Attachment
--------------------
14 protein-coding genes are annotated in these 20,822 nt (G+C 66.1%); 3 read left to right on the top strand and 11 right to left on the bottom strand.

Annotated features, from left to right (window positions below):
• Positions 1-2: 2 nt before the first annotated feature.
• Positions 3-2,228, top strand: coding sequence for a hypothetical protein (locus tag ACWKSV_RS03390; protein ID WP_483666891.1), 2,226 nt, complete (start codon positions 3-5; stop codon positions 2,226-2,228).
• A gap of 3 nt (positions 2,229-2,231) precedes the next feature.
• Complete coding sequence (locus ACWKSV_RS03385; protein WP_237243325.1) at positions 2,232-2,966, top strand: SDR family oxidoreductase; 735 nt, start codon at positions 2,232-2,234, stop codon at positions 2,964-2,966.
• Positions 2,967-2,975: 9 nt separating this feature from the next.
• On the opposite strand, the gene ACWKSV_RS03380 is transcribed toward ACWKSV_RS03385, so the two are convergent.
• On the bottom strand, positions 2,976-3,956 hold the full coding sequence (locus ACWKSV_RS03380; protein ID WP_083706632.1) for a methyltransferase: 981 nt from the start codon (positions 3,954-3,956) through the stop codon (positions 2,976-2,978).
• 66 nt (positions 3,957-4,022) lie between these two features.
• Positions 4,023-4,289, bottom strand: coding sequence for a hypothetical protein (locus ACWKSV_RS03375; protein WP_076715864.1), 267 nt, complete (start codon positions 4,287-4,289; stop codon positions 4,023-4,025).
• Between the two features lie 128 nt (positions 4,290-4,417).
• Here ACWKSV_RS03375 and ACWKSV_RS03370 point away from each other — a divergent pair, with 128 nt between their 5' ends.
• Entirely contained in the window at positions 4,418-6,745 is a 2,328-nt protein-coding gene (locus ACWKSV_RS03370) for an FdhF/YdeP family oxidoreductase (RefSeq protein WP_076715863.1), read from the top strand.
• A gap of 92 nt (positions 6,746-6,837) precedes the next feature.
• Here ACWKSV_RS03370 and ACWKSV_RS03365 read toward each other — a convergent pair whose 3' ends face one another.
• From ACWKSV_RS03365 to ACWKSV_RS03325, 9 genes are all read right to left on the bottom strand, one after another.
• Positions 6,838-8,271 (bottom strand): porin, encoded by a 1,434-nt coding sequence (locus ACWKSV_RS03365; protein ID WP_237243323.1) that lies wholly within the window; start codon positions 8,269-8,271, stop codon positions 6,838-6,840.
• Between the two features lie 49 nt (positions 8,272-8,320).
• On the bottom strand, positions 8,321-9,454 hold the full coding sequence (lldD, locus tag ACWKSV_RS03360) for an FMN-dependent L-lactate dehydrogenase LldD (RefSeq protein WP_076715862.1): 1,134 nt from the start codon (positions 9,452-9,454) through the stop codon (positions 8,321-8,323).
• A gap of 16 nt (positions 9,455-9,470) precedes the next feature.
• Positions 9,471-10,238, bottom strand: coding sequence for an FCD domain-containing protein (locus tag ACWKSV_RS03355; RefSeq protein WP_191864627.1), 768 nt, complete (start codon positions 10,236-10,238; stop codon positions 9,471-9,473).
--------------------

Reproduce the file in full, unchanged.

14 protein-coding genes are annotated in these 20,822 nt (G+C 66.1%); 3 read left to right on the top strand and 11 right to left on the bottom strand.

Annotated features, from left to right (window positions below):
• Positions 1-2: 2 nt before the first annotated feature.
• Positions 3-2,228, top strand: coding sequence for a hypothetical protein (locus tag ACWKSV_RS03390; protein ID WP_483666891.1), 2,226 nt, complete (start codon positions 3-5; stop codon positions 2,226-2,228).
• A gap of 3 nt (positions 2,229-2,231) precedes the next feature.
• Complete coding sequence (locus ACWKSV_RS03385; protein WP_237243325.1) at positions 2,232-2,966, top strand: SDR family oxidoreductase; 735 nt, start codon at positions 2,232-2,234, stop codon at positions 2,964-2,966.
• Positions 2,967-2,975: 9 nt separating this feature from the next.
• On the opposite strand, the gene ACWKSV_RS03380 is transcribed toward ACWKSV_RS03385, so the two are convergent.
• On the bottom strand, positions 2,976-3,956 hold the full coding sequence (locus ACWKSV_RS03380; protein ID WP_083706632.1) for a methyltransferase: 981 nt from the start codon (positions 3,954-3,956) through the stop codon (positions 2,976-2,978).
• 66 nt (positions 3,957-4,022) lie between these two features.
• Positions 4,023-4,289, bottom strand: coding sequence for a hypothetical protein (locus ACWKSV_RS03375; protein WP_076715864.1), 267 nt, complete (start codon positions 4,287-4,289; stop codon positions 4,023-4,025).
• Between the two features lie 128 nt (positions 4,290-4,417).
• Here ACWKSV_RS03375 and ACWKSV_RS03370 point away from each other — a divergent pair, with 128 nt between their 5' ends.
• Entirely contained in the window at positions 4,418-6,745 is a 2,328-nt protein-coding gene (locus ACWKSV_RS03370) for an FdhF/YdeP family oxidoreductase (RefSeq protein WP_076715863.1), read from the top strand.
• A gap of 92 nt (positions 6,746-6,837) precedes the next feature.
• Here ACWKSV_RS03370 and ACWKSV_RS03365 read toward each other — a convergent pair whose 3' ends face one another.
• From ACWKSV_RS03365 to ACWKSV_RS03325, 9 genes are all read right to left on the bottom strand, one after another.
• Positions 6,838-8,271 (bottom strand): porin, encoded by a 1,434-nt coding sequence (locus ACWKSV_RS03365; protein ID WP_237243323.1) that lies wholly within the window; start codon positions 8,269-8,271, stop codon positions 6,838-6,840.
• Between the two features lie 49 nt (positions 8,272-8,320).
• On the bottom strand, positions 8,321-9,454 hold the full coding sequence (lldD, locus tag ACWKSV_RS03360) for an FMN-dependent L-lactate dehydrogenase LldD (RefSeq protein WP_076715862.1): 1,134 nt from the start codon (positions 9,452-9,454) through the stop codon (positions 8,321-8,323).
• A gap of 16 nt (positions 9,455-9,470) precedes the next feature.
• Positions 9,471-10,238, bottom strand: coding sequence for an FCD domain-containing protein (locus tag ACWKSV_RS03355; RefSeq protein WP_191864627.1), 768 nt, complete (start codon positions 10,236-10,238; stop codon positions 9,471-9,473).